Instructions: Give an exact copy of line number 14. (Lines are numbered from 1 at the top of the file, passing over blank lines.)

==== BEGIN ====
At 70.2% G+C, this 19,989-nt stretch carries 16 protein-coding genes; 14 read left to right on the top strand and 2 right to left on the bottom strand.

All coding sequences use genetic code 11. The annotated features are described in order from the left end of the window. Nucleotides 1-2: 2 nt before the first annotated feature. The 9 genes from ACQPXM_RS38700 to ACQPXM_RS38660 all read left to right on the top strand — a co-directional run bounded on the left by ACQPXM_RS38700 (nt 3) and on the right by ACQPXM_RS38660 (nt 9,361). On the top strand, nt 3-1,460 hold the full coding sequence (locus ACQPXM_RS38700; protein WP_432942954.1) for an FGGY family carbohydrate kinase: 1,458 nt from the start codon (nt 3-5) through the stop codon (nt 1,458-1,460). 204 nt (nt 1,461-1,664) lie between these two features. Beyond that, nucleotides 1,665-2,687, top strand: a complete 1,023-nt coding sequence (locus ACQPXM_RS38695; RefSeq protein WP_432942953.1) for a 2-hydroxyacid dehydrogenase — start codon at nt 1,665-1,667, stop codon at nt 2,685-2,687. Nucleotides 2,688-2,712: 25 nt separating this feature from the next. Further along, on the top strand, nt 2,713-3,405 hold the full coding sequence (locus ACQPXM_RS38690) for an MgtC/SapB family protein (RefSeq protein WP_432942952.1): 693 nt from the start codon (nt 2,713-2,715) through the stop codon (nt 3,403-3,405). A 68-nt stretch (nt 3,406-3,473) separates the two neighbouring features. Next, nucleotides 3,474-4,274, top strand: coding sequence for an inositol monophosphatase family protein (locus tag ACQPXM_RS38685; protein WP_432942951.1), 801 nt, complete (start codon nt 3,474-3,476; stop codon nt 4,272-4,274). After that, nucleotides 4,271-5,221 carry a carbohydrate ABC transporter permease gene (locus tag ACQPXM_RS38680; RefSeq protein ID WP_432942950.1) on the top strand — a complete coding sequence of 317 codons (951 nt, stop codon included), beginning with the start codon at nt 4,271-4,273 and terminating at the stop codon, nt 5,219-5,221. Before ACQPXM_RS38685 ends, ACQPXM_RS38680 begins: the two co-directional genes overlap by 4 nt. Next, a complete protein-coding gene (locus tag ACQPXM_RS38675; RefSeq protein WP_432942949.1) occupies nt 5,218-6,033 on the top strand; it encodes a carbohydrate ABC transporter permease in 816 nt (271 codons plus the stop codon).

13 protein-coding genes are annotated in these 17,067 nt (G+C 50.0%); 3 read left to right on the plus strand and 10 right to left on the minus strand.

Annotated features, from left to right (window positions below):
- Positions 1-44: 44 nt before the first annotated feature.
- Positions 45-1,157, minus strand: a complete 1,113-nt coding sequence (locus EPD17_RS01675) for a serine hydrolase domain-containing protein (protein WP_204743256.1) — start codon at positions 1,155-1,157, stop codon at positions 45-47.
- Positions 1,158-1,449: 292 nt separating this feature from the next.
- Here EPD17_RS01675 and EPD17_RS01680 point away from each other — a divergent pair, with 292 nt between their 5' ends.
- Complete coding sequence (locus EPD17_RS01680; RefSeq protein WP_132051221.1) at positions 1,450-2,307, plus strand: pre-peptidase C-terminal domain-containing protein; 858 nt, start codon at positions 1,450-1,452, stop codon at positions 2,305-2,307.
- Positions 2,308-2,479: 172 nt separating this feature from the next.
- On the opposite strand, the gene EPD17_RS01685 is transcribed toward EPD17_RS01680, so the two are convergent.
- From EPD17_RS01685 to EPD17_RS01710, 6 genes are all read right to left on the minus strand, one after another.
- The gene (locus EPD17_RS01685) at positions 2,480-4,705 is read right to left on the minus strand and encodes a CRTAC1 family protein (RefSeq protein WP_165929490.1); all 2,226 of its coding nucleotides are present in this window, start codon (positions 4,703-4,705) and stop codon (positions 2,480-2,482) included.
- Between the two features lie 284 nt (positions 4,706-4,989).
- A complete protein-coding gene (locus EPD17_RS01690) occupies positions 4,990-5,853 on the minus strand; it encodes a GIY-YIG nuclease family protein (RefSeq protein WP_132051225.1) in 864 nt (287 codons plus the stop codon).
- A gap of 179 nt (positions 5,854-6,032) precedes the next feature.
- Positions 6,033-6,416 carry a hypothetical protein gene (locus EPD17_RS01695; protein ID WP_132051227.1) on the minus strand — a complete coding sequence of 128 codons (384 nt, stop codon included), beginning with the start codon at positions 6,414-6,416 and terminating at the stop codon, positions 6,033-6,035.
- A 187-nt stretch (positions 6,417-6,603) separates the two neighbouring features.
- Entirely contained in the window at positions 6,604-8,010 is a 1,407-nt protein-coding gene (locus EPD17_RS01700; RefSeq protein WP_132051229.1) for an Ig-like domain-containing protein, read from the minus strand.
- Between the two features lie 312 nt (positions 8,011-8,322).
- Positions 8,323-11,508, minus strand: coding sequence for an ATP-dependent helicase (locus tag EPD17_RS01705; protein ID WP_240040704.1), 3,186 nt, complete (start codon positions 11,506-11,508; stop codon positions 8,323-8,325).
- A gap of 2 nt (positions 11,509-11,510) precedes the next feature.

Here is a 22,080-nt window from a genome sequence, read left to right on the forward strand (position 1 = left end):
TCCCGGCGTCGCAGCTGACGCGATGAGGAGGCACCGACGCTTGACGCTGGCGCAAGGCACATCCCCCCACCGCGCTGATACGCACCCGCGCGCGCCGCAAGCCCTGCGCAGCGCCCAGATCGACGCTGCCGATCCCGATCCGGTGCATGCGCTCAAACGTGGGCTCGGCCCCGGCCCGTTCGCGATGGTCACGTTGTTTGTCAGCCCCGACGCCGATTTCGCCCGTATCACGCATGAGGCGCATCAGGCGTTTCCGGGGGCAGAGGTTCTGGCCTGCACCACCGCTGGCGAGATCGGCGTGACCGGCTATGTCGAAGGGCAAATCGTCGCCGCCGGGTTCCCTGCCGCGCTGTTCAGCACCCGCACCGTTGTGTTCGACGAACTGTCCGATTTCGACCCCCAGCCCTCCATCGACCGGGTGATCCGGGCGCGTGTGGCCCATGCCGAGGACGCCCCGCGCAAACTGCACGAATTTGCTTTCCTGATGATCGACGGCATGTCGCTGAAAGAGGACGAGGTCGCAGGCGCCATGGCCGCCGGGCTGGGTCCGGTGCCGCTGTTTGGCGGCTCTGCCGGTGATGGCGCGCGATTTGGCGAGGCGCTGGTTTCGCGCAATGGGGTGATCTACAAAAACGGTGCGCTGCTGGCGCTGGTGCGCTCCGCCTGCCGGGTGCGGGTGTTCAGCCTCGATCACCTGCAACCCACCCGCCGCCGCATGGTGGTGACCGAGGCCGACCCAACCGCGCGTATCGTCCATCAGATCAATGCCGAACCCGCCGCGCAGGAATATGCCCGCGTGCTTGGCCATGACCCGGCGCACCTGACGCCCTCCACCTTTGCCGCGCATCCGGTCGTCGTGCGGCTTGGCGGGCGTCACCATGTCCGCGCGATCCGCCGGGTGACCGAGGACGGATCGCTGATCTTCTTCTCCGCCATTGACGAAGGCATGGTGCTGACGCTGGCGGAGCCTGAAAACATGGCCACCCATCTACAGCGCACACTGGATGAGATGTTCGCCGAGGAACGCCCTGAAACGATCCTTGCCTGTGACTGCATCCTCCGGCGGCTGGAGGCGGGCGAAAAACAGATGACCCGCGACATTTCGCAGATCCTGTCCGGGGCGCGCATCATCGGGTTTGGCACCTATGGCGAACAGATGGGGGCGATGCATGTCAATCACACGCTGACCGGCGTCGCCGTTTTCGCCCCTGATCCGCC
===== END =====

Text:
- Between the two features lie 284 nt (positions 4,706-4,989).